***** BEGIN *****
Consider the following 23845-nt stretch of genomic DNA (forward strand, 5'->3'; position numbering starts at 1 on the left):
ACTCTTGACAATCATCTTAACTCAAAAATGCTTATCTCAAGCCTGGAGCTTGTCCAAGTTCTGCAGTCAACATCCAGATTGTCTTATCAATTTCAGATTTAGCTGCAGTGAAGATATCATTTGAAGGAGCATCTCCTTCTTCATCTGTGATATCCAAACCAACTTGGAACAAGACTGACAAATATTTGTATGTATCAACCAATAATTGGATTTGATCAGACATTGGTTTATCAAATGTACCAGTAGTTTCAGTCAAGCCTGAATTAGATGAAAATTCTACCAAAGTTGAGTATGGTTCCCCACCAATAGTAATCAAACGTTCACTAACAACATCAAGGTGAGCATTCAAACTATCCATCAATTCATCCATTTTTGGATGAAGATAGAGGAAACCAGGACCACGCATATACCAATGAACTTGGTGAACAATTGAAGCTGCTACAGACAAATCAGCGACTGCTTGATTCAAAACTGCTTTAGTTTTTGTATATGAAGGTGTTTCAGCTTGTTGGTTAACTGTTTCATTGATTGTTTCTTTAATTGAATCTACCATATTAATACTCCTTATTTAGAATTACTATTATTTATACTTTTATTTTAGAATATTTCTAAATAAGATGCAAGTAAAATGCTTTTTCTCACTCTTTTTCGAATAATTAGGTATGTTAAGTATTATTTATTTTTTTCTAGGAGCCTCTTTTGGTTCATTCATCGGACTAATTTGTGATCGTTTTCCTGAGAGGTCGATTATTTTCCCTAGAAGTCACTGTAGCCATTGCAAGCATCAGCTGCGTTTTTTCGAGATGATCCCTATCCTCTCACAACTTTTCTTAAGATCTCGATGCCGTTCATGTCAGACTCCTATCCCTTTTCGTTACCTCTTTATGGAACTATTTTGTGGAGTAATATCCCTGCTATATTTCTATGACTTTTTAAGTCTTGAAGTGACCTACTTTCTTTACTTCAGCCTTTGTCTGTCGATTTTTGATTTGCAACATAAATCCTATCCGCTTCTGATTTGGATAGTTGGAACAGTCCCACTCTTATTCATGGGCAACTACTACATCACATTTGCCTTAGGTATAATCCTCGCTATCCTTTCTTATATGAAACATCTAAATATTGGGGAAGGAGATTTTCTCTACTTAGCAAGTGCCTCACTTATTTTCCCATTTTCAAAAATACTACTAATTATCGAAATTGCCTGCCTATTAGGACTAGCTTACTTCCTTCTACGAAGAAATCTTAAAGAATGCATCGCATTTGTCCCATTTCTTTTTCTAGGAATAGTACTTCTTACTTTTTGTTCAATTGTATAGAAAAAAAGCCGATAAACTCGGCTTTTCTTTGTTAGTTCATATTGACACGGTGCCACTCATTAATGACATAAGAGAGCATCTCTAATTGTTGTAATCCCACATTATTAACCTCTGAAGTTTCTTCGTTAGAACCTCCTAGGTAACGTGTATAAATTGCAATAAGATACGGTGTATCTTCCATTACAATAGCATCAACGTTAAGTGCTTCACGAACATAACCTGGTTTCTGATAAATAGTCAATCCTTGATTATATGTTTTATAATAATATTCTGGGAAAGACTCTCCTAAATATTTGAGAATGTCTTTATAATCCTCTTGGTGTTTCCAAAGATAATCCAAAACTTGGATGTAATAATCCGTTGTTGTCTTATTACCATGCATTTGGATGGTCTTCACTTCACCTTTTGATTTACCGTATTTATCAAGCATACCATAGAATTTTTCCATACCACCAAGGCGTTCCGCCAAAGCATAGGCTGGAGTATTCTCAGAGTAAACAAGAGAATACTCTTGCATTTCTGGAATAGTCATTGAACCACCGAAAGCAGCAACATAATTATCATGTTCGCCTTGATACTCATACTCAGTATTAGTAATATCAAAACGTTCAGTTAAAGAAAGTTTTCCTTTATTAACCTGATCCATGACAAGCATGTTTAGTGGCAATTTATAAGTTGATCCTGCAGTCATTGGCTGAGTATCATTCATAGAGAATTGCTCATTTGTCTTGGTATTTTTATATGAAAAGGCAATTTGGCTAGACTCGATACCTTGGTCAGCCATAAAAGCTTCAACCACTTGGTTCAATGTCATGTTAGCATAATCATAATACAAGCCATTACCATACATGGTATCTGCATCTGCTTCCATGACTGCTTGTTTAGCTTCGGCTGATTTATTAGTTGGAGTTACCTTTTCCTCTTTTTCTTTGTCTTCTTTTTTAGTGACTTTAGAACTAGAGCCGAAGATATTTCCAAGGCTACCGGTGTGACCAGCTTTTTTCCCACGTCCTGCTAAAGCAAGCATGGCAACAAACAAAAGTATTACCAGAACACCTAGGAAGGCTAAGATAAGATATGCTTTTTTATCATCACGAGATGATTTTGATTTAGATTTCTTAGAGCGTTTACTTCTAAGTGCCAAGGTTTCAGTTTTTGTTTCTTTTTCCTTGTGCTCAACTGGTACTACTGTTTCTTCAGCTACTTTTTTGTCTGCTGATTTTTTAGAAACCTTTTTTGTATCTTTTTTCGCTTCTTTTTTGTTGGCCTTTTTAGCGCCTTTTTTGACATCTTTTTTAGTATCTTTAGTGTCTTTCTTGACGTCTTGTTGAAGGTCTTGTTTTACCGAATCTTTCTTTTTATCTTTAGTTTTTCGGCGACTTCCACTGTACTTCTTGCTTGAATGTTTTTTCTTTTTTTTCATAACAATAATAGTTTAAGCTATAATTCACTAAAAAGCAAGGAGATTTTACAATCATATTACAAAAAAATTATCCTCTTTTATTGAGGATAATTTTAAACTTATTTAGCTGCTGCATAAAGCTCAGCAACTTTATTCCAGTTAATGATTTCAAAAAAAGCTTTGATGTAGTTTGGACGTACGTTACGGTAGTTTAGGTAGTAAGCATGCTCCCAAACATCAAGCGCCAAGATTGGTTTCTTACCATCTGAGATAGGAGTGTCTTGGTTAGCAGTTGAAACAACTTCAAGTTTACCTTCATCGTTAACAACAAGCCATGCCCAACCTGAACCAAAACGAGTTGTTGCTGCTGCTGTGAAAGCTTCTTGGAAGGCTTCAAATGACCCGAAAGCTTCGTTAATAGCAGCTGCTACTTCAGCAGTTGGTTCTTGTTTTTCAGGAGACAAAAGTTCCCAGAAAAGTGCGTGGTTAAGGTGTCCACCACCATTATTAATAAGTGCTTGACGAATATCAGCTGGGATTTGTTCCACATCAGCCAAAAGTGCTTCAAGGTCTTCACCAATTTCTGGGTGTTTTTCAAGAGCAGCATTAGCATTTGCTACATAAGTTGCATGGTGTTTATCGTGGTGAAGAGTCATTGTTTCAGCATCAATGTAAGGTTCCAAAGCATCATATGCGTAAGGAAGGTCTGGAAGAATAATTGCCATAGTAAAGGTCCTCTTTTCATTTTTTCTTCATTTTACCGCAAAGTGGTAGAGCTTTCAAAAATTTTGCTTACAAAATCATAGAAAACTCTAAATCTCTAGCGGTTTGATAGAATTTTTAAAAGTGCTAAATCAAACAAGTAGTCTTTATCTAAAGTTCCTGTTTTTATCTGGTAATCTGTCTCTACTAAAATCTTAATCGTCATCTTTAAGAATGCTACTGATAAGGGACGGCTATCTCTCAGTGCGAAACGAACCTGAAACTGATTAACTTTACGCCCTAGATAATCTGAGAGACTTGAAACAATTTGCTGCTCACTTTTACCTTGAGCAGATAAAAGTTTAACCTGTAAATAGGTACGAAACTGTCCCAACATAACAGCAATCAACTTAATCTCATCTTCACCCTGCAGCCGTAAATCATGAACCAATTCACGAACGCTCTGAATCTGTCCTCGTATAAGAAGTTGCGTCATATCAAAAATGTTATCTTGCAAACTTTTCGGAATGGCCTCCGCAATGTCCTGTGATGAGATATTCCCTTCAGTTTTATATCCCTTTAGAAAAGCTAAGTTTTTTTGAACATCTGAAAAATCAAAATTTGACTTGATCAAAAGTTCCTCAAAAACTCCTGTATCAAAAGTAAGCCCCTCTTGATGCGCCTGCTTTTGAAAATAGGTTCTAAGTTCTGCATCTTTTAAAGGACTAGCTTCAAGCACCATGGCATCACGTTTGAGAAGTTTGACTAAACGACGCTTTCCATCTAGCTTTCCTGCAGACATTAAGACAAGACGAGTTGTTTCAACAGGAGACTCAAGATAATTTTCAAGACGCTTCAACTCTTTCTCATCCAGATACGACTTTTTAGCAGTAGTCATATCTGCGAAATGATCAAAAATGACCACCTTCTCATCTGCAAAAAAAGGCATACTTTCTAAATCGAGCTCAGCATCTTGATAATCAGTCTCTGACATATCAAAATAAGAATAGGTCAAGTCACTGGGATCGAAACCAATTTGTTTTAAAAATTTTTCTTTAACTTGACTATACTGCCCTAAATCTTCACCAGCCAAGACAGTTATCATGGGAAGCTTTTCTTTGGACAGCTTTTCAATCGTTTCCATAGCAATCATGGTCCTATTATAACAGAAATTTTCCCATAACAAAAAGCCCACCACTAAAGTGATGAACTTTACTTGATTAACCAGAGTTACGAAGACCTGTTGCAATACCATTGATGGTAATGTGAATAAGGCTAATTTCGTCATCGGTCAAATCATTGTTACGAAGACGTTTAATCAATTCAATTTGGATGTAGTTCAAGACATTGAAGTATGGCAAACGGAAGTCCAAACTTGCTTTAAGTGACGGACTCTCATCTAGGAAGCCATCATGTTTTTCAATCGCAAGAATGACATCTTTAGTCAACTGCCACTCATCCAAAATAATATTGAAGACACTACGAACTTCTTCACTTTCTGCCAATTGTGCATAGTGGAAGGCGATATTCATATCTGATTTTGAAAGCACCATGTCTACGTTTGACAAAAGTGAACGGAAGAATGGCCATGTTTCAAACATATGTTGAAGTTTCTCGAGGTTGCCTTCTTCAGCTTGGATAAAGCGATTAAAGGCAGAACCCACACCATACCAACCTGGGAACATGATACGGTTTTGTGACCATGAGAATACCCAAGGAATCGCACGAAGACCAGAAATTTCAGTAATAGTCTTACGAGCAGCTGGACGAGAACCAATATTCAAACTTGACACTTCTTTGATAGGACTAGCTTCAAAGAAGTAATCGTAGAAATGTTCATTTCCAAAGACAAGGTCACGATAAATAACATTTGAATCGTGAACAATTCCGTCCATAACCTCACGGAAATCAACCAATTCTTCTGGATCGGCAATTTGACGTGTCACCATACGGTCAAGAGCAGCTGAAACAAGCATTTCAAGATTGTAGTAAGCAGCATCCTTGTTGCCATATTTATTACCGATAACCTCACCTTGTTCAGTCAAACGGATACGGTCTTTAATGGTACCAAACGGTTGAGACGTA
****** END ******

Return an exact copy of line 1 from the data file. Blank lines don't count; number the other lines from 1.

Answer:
Consider the following 23845-nt stretch of genomic DNA (forward strand, 5'->3'; position numbering starts at 1 on the left):